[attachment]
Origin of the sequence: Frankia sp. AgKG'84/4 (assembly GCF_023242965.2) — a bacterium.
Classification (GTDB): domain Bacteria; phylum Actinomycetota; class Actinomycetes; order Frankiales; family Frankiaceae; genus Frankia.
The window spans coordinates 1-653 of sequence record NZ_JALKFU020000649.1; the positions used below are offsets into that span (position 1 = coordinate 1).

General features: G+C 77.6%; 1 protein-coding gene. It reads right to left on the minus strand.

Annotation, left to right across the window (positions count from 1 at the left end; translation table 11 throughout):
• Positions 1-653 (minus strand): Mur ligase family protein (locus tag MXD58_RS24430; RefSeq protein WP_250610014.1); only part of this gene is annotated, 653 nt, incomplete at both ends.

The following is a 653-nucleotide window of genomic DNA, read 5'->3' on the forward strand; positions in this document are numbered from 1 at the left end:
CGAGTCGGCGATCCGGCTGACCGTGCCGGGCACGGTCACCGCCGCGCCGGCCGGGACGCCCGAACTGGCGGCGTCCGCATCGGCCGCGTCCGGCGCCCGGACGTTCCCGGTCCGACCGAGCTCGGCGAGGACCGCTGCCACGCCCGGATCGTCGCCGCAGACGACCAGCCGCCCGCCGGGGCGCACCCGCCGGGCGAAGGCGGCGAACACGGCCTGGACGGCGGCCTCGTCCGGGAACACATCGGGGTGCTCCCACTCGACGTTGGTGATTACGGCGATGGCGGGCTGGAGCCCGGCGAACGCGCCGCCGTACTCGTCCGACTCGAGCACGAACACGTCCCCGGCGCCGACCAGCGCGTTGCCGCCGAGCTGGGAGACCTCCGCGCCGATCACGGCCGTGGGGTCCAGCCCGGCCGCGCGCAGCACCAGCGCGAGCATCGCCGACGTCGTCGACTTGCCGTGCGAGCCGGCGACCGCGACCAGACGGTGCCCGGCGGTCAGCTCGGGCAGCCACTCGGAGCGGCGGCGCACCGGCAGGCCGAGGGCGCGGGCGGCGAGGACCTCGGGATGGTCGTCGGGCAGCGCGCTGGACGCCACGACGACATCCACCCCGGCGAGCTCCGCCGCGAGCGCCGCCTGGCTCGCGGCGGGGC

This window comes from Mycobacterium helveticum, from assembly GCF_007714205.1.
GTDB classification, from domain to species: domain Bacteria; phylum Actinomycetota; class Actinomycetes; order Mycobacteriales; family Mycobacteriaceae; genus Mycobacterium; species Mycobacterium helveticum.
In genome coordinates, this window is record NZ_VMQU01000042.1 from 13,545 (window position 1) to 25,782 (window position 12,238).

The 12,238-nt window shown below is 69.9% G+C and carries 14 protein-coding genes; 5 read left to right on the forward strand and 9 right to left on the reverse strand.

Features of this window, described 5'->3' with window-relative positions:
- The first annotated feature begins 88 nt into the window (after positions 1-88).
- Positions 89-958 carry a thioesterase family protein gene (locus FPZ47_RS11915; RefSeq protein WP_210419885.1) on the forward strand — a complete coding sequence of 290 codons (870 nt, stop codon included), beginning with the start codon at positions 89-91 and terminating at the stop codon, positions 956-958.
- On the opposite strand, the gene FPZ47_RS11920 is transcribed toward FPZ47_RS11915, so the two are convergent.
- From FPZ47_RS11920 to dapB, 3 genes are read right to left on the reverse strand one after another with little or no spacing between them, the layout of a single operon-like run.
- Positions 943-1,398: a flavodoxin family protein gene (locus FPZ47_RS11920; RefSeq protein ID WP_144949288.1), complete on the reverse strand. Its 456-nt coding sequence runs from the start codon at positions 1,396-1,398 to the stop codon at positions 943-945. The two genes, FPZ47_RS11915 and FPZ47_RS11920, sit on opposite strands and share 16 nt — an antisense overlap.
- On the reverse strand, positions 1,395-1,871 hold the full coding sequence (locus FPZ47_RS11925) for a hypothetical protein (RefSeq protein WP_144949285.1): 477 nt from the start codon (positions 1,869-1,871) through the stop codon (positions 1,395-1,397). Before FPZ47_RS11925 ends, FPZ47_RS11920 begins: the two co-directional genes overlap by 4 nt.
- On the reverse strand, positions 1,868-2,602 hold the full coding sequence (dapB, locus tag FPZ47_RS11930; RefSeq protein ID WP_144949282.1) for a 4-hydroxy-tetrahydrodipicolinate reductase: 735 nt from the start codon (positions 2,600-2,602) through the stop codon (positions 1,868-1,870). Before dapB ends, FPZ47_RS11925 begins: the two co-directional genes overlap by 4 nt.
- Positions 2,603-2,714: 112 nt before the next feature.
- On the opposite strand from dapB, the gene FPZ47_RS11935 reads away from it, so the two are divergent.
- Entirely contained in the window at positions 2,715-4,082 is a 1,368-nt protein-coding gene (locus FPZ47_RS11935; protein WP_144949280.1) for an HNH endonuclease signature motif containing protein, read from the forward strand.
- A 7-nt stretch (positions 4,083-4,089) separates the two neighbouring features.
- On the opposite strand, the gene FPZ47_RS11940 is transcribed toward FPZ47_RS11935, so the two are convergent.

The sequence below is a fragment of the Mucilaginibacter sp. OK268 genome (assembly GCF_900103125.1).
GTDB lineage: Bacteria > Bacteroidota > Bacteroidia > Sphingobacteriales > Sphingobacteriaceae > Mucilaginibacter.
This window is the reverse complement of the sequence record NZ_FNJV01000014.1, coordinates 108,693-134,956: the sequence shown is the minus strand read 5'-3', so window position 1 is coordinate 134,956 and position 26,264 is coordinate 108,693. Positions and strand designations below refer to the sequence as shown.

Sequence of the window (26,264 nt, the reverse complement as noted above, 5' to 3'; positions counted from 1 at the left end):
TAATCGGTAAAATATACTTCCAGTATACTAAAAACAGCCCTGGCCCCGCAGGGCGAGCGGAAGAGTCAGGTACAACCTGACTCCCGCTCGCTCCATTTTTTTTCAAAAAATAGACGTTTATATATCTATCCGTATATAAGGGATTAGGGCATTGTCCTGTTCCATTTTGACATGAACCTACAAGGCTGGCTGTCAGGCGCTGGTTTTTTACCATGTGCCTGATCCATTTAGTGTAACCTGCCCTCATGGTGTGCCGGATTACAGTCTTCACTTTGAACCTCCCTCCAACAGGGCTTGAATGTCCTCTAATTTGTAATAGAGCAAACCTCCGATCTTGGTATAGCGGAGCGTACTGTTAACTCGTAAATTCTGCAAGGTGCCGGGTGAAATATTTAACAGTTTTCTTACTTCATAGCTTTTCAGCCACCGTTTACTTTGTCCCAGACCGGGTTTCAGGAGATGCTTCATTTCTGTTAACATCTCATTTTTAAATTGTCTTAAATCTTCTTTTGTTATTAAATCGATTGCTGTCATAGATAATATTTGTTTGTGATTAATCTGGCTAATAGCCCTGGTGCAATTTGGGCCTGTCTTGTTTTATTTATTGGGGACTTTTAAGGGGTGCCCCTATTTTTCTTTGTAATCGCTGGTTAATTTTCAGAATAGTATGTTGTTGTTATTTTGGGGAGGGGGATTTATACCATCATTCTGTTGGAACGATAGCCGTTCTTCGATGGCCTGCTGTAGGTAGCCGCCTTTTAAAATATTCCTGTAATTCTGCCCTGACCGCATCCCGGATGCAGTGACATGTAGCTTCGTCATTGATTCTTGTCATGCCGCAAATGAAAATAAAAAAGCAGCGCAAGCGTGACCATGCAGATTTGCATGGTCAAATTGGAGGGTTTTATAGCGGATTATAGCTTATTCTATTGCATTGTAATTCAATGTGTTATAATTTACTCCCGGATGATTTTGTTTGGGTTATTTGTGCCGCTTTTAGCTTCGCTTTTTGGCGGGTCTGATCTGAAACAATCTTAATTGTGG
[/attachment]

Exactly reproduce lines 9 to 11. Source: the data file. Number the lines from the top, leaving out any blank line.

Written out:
This window comes from Mycobacterium helveticum, from assembly GCF_007714205.1.
GTDB classification, from domain to species: domain Bacteria; phylum Actinomycetota; class Actinomycetes; order Mycobacteriales; family Mycobacteriaceae; genus Mycobacterium; species Mycobacterium helveticum.
In genome coordinates, this window is record NZ_VMQU01000042.1 from 13,545 (window position 1) to 25,782 (window position 12,238).